There are three different Mayo diets two of which have been disavowed by the prestigious Mayo Clinic for which they are named. The diets are based on grapefruit, cabbage soup, or plain old common sense.
The grapefruit diet has also been labeled the Mayo diet, however the famous clinic says it does not endorse the eating program. In this diet, you have either a half of a grapefruit or an 8 ounce glass of grapefruit juice with each meal. The meals are quite prescribed as well.
At breakfast, you have 2 eggs and 2 slices of bacon. At lunch, you have a salad with olive oil based dressing and as much lean meat as you need to make you feel full. Dinner time brings on unlimited meat or fish plus all of the non-starchy vegetables you can handle. You should always eat until you are full but not stuffed. About an hour before you go to bed, drink an 8 ounce glass of skim milk.
You will notice that you do not have hardly any carbohydrates on this version of the Mayo diet. In fact, the grapefruit diet is seen by some as precursors to the modern Adkins and low carb diet movements. In particular, you must stay away from potatoes, rice, corn, bread and other starchy foods.
This diet works mainly because most people eat less than 1000 calories while they are on it. The grapefruit is seen as the “magic” fat burning property, but no scientific studies have been able to substantiate that it has any special ability to help you lose weight. Grapefruit is, however, a nutritious, low calorie fruit, and adding this quantity of the food to your diet is not harmful.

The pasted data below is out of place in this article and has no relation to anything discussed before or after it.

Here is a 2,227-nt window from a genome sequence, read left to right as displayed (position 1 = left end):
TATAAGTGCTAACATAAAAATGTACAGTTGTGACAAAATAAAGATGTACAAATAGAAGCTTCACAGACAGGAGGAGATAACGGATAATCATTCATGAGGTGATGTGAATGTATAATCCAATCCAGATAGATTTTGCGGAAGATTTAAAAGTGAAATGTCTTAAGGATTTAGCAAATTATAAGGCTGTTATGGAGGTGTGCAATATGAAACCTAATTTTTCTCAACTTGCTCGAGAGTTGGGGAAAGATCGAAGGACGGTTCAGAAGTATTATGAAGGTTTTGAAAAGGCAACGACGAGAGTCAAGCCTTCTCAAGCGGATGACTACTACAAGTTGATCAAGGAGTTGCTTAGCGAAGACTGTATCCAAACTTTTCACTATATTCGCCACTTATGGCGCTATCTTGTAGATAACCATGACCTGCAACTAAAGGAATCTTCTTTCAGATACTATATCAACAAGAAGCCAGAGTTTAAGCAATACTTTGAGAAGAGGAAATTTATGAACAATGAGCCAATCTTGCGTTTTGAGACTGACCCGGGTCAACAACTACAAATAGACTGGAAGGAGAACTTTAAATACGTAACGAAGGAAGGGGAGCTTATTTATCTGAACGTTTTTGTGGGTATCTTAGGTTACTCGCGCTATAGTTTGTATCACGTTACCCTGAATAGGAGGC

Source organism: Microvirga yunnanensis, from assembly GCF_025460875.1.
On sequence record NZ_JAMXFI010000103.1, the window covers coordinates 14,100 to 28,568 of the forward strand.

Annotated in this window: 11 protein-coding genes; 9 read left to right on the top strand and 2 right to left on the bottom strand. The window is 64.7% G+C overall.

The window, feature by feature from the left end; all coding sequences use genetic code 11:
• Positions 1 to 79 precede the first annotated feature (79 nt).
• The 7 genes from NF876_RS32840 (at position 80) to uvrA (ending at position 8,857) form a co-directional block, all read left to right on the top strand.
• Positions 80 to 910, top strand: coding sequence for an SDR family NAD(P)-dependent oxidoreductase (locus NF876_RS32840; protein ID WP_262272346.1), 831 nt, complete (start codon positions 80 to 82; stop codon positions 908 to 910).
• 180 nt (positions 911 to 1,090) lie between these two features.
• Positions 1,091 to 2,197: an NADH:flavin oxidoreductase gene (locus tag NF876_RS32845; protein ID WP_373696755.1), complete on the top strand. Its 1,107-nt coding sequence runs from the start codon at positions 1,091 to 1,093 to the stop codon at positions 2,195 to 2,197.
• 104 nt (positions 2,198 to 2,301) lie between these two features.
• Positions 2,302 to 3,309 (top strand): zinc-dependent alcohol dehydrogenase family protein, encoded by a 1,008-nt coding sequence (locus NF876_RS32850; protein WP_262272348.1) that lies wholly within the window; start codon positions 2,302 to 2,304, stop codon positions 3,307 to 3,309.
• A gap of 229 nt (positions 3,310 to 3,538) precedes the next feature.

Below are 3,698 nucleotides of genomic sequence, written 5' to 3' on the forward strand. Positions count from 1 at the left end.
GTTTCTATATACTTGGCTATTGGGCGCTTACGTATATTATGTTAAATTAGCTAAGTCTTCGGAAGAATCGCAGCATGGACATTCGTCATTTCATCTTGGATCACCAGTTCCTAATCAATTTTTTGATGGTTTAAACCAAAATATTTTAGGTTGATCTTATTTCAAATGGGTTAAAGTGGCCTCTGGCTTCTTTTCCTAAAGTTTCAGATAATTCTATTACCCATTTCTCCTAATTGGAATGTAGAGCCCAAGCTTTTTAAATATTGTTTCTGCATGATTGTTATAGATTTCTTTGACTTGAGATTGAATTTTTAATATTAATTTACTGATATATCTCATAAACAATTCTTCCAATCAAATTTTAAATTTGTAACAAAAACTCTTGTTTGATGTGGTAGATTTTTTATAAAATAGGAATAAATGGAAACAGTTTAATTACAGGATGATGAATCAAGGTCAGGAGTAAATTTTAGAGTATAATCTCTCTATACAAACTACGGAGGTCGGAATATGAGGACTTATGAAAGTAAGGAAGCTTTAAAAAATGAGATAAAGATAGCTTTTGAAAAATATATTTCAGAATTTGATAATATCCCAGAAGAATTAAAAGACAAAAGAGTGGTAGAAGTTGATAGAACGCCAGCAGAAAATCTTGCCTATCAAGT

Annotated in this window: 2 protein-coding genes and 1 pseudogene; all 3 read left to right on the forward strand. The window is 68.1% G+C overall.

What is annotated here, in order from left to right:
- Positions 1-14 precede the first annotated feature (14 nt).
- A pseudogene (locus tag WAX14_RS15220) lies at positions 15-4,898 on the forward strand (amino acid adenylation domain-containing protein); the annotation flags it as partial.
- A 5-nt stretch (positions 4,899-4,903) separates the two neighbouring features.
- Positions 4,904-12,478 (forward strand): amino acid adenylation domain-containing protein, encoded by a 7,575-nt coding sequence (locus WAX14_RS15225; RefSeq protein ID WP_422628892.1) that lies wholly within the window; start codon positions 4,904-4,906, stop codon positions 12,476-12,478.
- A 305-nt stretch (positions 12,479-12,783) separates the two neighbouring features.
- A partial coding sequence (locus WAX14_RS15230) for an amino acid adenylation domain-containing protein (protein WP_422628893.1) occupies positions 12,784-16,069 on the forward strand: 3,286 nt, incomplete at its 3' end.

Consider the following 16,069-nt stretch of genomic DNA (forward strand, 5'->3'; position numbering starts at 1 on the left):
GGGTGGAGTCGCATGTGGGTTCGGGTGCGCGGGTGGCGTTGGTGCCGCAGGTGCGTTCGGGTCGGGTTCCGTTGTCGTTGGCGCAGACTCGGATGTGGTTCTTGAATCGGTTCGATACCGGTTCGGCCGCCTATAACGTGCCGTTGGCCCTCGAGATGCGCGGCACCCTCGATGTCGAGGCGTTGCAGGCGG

The next version of the Mayo diet that I want to explore is the Cabbage Soup Diet. The cabbage soup diet allows you to eat as much of the soup as you want per day along with specified foods depending on the day. There are many versions of the cabbage soup recipe, but a basic one is:
· 6 large green onions
· 2 green peppers
· 1 or 2 cans of tomatoes (diced or whole)
· 3 Carrots
· 1 Container (10 oz. or so) Mushrooms
· 1 bunch of celery
· half a head of cabbage
· 1 package Lipton soup mix
· 1 or 2 cubes of bouillon (optional)
· 1 48oz can V8 juice (optional) (reduce water by appropriate amount if used)
· Season to taste with salt, pepper, parsley, curry, garlic powder, etc.
· 12 cups water
Depending on the day, you will have foods to supplement the soup. On day 1, you can have all fruits except bananas. On day 2, you can have all vegetables including one large baked potato with butter. On day 3, you can have all fruits and vegetables except bananas and potatoes. On day 4, you can have up to 8 bananas and 8 glasses of skim milk. You finally get some meat on day 5 up to 20 ounces. You can also have up to 6 tomatoes on this day. Day 6 is pretty lenient you get beef, skinless chicken, fish, and all vegetables except potatoes. Day 7 brings the diet to a close with brown rice, vegetables except potatoes, and all fruit juices being acceptable.
You are not supposed to stay on the cabbage soup version of the Mayo diet for more than 7 days. The diet works largely because it is a modified fast. Cabbage (like grapefruit) has no magical diet properties. The reason this works is because it is extremely low in calories.
So, if the Mayo Clinic doesn’t recommend these two programs, what do they say you should do? Well, the actual Mayo diet is basic: eat foods low on the USDA’s food pyramid and get regular exercise. They also say you should set reasonable goals and achieve them.
The real Mayo diet is not about magic foods. The Mayo diet really is all about being sensible in your diet.